First edition thus (exceptionally well-printed large format reissue by Steidl). [The true first edition was published in 1987 by Times Books.] Signed and dated March 17, 2004 in black ink on the title page by Sternfeld. Hardcover. Fine gray linen cloth with title stamped in silver on spine, with photographically illustrated dust jacket. Photographs by Joel Sternfeld. Essays by Kerry Brougher, Andy Grundberg and Anne W. Tucker. Designed by Joel Sternfeld, Gerhard Steidl and Bernard Fischer. 140 pp., with 60 full-page four-color plates (printed one per sheet on fine heavy stock paper), beautifully printed by Steidl, Göttingen. These exquisite color reproductions truly do justice to the subtle color sensibility of Sternfeld's original photographs. 12 x 15 1/4 inches. One of the finest photography books (among both re-issued and original titles) to be published in recent years!
CONDITION: Fine in Fine dust jacket.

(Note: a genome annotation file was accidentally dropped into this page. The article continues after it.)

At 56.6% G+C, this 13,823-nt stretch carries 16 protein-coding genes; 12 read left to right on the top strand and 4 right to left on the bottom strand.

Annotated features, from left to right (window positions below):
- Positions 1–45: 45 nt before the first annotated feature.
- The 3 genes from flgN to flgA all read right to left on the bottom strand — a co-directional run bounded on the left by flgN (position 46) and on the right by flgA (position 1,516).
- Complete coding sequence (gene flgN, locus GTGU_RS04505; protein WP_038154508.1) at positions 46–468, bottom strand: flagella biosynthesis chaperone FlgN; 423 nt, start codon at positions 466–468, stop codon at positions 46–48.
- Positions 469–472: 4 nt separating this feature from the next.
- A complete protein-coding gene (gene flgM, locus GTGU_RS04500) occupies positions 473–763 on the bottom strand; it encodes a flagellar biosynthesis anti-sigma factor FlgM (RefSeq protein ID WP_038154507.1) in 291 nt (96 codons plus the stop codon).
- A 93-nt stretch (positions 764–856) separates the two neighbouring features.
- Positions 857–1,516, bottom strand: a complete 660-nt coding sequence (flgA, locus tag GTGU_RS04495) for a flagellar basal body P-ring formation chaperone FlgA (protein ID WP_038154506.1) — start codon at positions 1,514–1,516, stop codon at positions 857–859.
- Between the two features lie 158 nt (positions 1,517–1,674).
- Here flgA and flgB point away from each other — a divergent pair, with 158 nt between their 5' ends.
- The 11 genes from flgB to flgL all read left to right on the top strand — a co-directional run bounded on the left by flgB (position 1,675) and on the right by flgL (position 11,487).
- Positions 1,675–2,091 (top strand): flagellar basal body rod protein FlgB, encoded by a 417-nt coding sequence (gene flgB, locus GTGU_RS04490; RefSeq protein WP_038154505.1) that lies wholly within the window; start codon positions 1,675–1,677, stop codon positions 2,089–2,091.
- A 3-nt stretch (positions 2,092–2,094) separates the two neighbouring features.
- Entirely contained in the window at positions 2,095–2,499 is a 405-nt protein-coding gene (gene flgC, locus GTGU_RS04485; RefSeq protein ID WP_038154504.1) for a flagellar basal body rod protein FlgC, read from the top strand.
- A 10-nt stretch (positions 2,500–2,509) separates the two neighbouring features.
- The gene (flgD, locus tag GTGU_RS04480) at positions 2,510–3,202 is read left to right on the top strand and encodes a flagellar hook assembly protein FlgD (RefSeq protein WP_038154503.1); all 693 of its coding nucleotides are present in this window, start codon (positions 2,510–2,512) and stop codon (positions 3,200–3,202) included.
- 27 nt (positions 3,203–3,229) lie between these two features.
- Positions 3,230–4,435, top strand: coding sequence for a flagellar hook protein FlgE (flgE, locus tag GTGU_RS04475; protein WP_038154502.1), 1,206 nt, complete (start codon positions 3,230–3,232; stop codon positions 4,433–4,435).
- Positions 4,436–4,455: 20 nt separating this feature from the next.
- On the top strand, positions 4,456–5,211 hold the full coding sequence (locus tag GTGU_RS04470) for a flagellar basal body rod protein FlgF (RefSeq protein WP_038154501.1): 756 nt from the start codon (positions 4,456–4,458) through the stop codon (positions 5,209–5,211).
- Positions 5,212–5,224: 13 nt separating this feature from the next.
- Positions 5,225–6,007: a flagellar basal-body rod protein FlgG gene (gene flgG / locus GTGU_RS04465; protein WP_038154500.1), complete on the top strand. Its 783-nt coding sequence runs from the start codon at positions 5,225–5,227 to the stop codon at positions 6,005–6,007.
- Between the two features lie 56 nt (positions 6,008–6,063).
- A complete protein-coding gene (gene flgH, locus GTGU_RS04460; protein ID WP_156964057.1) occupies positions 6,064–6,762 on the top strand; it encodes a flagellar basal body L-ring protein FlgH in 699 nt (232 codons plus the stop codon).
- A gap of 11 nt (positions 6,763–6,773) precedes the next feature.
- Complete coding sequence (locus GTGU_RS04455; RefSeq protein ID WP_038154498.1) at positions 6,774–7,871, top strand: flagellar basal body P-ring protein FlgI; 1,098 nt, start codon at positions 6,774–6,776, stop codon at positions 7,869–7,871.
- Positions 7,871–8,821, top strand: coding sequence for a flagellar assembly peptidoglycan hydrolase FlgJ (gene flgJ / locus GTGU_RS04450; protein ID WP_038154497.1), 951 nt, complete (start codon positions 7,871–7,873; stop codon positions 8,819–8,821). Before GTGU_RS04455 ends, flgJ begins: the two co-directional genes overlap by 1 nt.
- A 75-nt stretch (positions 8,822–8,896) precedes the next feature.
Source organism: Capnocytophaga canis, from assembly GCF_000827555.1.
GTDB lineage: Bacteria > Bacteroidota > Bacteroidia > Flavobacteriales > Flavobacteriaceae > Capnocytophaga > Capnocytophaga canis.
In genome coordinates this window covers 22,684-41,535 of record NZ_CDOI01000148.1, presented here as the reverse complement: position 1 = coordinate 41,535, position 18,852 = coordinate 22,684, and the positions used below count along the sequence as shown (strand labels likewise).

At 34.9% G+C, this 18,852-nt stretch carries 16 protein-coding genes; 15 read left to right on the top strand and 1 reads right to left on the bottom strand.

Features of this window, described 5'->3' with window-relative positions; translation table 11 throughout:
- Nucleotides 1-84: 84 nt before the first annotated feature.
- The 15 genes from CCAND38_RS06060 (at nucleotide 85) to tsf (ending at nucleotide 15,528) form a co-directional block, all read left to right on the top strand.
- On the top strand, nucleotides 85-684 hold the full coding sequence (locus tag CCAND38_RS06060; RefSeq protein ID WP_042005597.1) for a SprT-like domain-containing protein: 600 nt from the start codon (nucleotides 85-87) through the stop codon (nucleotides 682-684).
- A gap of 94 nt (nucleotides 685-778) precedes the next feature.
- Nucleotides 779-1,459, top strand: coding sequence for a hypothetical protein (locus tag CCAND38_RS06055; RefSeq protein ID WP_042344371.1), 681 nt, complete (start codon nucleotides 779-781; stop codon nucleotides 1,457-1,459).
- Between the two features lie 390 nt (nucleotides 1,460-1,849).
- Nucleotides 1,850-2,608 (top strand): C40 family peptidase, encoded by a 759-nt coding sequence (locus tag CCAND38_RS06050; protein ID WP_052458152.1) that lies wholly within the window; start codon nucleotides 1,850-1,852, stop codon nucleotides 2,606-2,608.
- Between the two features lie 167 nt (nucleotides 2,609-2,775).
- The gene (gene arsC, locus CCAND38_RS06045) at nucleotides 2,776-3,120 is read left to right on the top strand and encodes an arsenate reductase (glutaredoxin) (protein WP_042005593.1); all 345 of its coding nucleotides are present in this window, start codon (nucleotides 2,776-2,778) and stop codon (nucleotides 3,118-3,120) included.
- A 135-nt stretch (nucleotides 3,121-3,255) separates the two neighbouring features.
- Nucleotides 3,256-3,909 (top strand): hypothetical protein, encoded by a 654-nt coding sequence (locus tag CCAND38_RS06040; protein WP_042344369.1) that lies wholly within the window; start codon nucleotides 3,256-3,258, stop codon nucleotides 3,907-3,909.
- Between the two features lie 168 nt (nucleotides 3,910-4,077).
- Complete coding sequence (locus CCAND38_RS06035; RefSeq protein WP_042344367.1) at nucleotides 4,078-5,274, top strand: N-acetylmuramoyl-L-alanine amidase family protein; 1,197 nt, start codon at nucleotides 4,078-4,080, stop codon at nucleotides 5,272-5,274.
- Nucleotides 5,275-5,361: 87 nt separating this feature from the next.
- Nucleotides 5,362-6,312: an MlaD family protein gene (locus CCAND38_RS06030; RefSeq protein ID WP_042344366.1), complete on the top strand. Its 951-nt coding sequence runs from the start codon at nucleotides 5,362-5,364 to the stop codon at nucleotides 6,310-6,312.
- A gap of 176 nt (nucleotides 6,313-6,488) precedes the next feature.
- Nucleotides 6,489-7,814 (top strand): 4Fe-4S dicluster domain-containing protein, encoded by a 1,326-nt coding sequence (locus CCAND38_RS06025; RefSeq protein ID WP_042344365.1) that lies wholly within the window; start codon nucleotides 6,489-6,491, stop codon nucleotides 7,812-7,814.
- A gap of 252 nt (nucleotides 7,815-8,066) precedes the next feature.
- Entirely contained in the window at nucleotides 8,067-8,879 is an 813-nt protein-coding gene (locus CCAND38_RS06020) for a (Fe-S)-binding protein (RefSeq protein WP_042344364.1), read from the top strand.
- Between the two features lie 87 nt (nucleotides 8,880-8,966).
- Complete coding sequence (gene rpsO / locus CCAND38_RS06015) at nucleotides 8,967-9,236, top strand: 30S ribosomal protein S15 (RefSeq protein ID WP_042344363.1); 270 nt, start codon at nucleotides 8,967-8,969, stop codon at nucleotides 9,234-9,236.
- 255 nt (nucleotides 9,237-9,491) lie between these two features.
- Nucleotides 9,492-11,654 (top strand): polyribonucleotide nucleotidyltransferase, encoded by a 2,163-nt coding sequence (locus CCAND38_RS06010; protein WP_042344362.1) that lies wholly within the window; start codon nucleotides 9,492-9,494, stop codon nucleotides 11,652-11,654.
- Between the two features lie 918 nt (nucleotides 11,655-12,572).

From Vince Aletti: "...American Prospects brought a new respect for color photography and a deeper understanding of American complexity." "From the publisher: "Originally published in 1987, Joel Sternfeld's now-classic view of America is here remastered, redesigned, and reprinted at a larger, brighter, truer scale. Finally, photography and offset printing techniques have caught up with Sternfeld's eye, and this new edition of American Prospects succeeds in presenting Sternfeld's most seminal work as it has always meant to be shown. A specially-commissioned essay by Kerry Brougher, Chief Curator at the Hirshhorn Museum and Sculpture Garden, considers the historical context in which Sternfeld was working and the pivotal role that American Prospects has played in the course of contemporary filmmaking and art photography. In American Prospects, a fireman shops for a pumpkin while a house burns in the background; a group of motorcyclists stop at the side of the road to take in a stunning, placid view of Bear Lake, Utah; the high-tech world headquarters of the Manville Corporation sits in picturesque Colorado, obscured by a defiant boulder; a lone basketball net stands in the desert near Lake Powell in Arizona; and a cookie-cutter suburban housing settlement rests squarely amongst rolling hills in Pendleton, Oregon. Sternfeld's photographic tour of America is a search for the truth of a country not just as it exists in a particular era but as it is in its ever-evolving essence. It is a sad poem, but also a funny and generous one, recognizing endurance, poignant beauty, and determination within its sometimes tense, often ironic juxtapositions of man and nature, technology and ruin."